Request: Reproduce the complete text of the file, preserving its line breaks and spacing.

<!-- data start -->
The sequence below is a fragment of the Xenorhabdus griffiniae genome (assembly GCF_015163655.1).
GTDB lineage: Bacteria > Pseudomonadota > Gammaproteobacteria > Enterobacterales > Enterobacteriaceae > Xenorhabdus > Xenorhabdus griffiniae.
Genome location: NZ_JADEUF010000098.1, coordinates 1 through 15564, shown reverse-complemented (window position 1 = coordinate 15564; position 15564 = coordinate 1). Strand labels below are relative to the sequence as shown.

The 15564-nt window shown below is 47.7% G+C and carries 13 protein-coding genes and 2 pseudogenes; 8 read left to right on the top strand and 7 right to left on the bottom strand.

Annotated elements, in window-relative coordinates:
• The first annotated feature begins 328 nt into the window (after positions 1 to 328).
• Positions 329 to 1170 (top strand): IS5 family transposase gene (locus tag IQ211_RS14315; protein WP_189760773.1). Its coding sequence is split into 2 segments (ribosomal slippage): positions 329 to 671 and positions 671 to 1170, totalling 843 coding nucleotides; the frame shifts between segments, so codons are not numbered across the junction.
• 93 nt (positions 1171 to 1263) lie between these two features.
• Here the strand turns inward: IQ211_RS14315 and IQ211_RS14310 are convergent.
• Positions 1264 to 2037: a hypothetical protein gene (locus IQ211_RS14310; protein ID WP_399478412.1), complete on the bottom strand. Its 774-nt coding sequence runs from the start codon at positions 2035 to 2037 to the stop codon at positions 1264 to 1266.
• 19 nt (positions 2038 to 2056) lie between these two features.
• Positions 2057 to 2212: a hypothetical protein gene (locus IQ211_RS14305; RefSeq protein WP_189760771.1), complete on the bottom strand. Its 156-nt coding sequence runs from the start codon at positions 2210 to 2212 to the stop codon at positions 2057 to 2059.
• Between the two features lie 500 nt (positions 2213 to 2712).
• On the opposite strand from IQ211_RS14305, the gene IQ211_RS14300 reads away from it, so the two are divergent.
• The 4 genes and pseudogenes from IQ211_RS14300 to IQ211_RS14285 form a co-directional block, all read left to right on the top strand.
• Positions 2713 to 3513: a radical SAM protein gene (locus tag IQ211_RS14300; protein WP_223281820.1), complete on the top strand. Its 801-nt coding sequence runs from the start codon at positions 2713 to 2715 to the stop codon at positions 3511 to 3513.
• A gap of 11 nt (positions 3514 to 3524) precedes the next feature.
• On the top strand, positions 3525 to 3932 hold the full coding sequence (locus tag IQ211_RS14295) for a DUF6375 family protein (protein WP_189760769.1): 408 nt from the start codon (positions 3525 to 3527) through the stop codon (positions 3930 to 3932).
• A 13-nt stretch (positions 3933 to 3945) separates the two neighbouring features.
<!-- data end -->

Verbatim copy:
The sequence below is a fragment of the Xenorhabdus griffiniae genome (assembly GCF_015163655.1).
GTDB lineage: Bacteria > Pseudomonadota > Gammaproteobacteria > Enterobacterales > Enterobacteriaceae > Xenorhabdus > Xenorhabdus griffiniae.
Genome location: NZ_JADEUF010000098.1, coordinates 1 through 15564, shown reverse-complemented (window position 1 = coordinate 15564; position 15564 = coordinate 1). Strand labels below are relative to the sequence as shown.

The 15564-nt window shown below is 47.7% G+C and carries 13 protein-coding genes and 2 pseudogenes; 8 read left to right on the top strand and 7 right to left on the bottom strand.

Annotated elements, in window-relative coordinates:
• The first annotated feature begins 328 nt into the window (after positions 1 to 328).
• Positions 329 to 1170 (top strand): IS5 family transposase gene (locus tag IQ211_RS14315; protein WP_189760773.1). Its coding sequence is split into 2 segments (ribosomal slippage): positions 329 to 671 and positions 671 to 1170, totalling 843 coding nucleotides; the frame shifts between segments, so codons are not numbered across the junction.
• 93 nt (positions 1171 to 1263) lie between these two features.
• Here the strand turns inward: IQ211_RS14315 and IQ211_RS14310 are convergent.
• Positions 1264 to 2037: a hypothetical protein gene (locus IQ211_RS14310; protein ID WP_399478412.1), complete on the bottom strand. Its 774-nt coding sequence runs from the start codon at positions 2035 to 2037 to the stop codon at positions 1264 to 1266.
• 19 nt (positions 2038 to 2056) lie between these two features.
• Positions 2057 to 2212: a hypothetical protein gene (locus IQ211_RS14305; RefSeq protein WP_189760771.1), complete on the bottom strand. Its 156-nt coding sequence runs from the start codon at positions 2210 to 2212 to the stop codon at positions 2057 to 2059.
• Between the two features lie 500 nt (positions 2213 to 2712).
• On the opposite strand from IQ211_RS14305, the gene IQ211_RS14300 reads away from it, so the two are divergent.
• The 4 genes and pseudogenes from IQ211_RS14300 to IQ211_RS14285 form a co-directional block, all read left to right on the top strand.
• Positions 2713 to 3513: a radical SAM protein gene (locus tag IQ211_RS14300; protein WP_223281820.1), complete on the top strand. Its 801-nt coding sequence runs from the start codon at positions 2713 to 2715 to the stop codon at positions 3511 to 3513.
• A gap of 11 nt (positions 3514 to 3524) precedes the next feature.
• On the top strand, positions 3525 to 3932 hold the full coding sequence (locus tag IQ211_RS14295) for a DUF6375 family protein (protein WP_189760769.1): 408 nt from the start codon (positions 3525 to 3527) through the stop codon (positions 3930 to 3932).
• A 13-nt stretch (positions 3933 to 3945) separates the two neighbouring features.